Quite a drama, the cricket we play. Or the games that people play around cricket.
Till last week, we were wondering which of 57 people would actually be the coach of the Indian team. Than we were told, rather indirectly, that there were actually only three people in the fray.
Then, there was one.
And he wasn’t the one everyone thought was the one.
Quite intriguing, all of that, isn’t it?
The race was a three-horse event at the best of times. The rest were all red herrings. Ravi Shastri started off with a sprint, but the race finally closed in on him, as Anil Kumble was suddenly the man to back.
There also was a Tom Moody somewhere in the in the race. But that wasn’t such a great run, we understand.
So we had the three wise men – Sourav Ganguly, Sachin Tendulkar and VVS Laxman – who decided that Kumble was indeed the real choice.
All seemed well then. Shastri was off to a vacation in Bangkok, either not interested, or already in the know that he had been upended.
Kumble made his presentation to the committee in person, while Shastri was on video conference from his holiday spot.
Kumble got the nod ahead of Shastri, who seemed to be his cool self initially, before beginning to express disappointment.
He spoke to a newspaper and said Ganguly wasn’t at the video conference which was his version of an interview with the BCCI panel.
This off-the-cuff statement wasn’t as off-the-cuff as we’re expected to believe, and it became a bit more of an issue when Shastri then righteously that Ganguly should have attended.
This from a guy who didn’t attend himself.
Anyhow, such was the drama. But if there’s one person Shastri can’t bully, it’s Ganguly. Dada didn’t react. But he won’t blink either.
As it turns out, Ganguly reacted exactly as anticipated. He snapped at Shastri’s comments and said that for an interview for a job of such profile “he should have been there”, and not holidaying on some beach in Bangkok.
Was Shastri a bad loser? If yes, what held him back from making a bigger case for himself, instead of making pointed references later?
Some drama. Always.
Home of their own: The Board of Control for Cricket in India is the richest sporting body in the sub-continent and arguably in the cricketing world.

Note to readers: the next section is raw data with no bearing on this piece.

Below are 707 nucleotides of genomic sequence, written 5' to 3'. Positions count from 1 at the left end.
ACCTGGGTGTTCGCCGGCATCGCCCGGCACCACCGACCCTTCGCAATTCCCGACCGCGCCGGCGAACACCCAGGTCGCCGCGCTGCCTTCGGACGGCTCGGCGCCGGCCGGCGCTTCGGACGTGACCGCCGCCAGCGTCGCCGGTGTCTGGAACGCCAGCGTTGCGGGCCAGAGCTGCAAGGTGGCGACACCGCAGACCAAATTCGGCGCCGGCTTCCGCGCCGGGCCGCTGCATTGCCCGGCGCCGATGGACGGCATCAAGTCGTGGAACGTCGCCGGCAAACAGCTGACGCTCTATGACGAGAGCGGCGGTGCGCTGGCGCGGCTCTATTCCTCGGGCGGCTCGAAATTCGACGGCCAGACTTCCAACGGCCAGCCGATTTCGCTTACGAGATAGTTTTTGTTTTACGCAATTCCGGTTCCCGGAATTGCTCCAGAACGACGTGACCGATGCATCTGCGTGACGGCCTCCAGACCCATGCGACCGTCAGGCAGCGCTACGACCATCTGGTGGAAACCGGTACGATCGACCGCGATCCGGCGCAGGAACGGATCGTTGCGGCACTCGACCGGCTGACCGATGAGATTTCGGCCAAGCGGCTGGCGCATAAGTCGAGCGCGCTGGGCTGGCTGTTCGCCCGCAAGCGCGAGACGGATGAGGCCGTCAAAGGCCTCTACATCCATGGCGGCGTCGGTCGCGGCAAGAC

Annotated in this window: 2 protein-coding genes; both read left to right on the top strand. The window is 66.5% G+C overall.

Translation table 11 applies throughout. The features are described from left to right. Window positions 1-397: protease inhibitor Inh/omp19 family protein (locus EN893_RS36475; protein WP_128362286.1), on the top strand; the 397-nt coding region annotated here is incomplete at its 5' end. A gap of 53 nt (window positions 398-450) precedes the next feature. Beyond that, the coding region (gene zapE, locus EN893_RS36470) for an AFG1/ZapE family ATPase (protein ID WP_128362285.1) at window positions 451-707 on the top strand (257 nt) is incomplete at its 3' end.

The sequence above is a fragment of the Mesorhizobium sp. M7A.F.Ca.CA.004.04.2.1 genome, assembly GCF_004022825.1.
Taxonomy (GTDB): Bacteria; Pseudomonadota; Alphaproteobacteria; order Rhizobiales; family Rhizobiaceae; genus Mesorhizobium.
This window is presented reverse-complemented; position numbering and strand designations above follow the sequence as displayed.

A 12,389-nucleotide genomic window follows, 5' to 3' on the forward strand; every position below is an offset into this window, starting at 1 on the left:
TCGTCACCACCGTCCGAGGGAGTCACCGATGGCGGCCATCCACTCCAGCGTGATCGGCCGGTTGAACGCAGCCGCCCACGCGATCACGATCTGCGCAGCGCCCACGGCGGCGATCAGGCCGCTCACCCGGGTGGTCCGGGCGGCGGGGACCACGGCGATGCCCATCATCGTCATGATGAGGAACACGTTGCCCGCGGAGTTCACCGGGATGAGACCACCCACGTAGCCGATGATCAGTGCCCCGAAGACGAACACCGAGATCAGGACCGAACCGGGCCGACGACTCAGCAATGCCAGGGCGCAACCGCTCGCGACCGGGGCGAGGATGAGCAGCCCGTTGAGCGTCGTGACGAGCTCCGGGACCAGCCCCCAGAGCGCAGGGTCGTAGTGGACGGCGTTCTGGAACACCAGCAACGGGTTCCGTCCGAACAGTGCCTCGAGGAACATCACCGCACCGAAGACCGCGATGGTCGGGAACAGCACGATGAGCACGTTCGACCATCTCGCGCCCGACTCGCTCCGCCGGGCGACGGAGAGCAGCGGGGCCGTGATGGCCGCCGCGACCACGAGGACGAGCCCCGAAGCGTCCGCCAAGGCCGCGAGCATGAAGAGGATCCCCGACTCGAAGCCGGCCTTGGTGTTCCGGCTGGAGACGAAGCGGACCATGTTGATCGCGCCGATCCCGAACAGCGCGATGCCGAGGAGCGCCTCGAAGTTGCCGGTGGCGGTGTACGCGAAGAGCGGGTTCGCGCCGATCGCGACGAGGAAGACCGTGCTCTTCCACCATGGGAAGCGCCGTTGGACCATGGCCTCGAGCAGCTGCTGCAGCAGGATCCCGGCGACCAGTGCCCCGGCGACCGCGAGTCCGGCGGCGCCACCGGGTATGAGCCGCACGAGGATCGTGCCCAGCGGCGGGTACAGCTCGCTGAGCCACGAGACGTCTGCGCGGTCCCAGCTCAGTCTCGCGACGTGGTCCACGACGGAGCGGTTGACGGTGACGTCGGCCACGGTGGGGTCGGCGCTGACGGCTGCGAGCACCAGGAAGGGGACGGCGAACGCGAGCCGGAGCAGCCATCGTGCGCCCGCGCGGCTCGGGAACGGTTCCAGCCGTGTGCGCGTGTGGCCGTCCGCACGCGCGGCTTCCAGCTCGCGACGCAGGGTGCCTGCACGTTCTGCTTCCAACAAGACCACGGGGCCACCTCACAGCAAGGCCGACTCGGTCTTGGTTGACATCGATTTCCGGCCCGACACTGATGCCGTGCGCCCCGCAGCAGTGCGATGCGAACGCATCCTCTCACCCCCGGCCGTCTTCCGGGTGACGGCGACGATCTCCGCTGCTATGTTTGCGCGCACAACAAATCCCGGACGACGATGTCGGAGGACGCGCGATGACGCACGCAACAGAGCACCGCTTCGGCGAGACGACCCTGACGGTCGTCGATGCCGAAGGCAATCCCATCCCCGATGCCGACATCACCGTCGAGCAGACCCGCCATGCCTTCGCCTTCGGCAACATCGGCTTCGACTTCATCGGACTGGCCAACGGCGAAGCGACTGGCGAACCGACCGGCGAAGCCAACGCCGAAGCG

So when they begin talking about building their own stadium, after decades of making millions of dollars, one is automatically prodded to ask – what took you so long?
Anyway, the news is that the BCCI will be looking to make a stadium, most likely in Delhi, to take care of big games like the IPL final or the World Cups etc.
Or even the mini-IPL, if it ever gets kicked out of the US.
It had obviously to with the little crises that affected the entire process of cricket in India.
For beginners, the Himachal Pradesh government caught BCCI boss Anurag Thakur by surprise by the rather late declaration that they wouldn’t be able to provide security for the Pakistan match during the T20 World Cup.
Then there were some IPL games that had to be moved out of Maharashtra after it was found that the ground were being watered while the state was in a state of drought.
The BCCI, for all the claims it makes towards promotion of cricket, would surely think that a property of their own would have been a fair thing to have.
But as all things with the body, they need to be pushed into a corner before they react. Disturbing, but true.
No pink sunset: It’s official now. New Zealand will NOT be playing a day-night in India after all.
The BCCI was all too keen to jump the gun and unilaterally announce that the Kiwis would be playing a pink-ball, day-night Test during their three-Test series in India.
But the New Zealander were, at best, lukewarm about the idea to begin with. But the BCCI doesn’t particularly care much about what other people think, so they began preparations with great gusto.
How? By holding a Cricket Association of Bengal (CAB) tournament at Eden Gardens with pink cricket balls.
Soon after this, there was a proposal to play the Duleep Trophy under lights, as a ‘dress rehearsal’ for the Test.
And now, we hear there’s no day-night Test.
All I can assume is that the CAB thing didn’t get a favourable response from those who matter (who may or may not include the players) and that is when the whole idea about experimenting with the Duleep Trophy fell through.
After all, that tournament would attract more media attention than any CAB event, which would lead to questions.
So in typical BCCI fashion, it was announced on Wednesday morning that the day-nighter was off. The unspoken reason was the Kiwis’ lack of enthusiasm.
You have to hand it to the BCCI. Never a dull moment.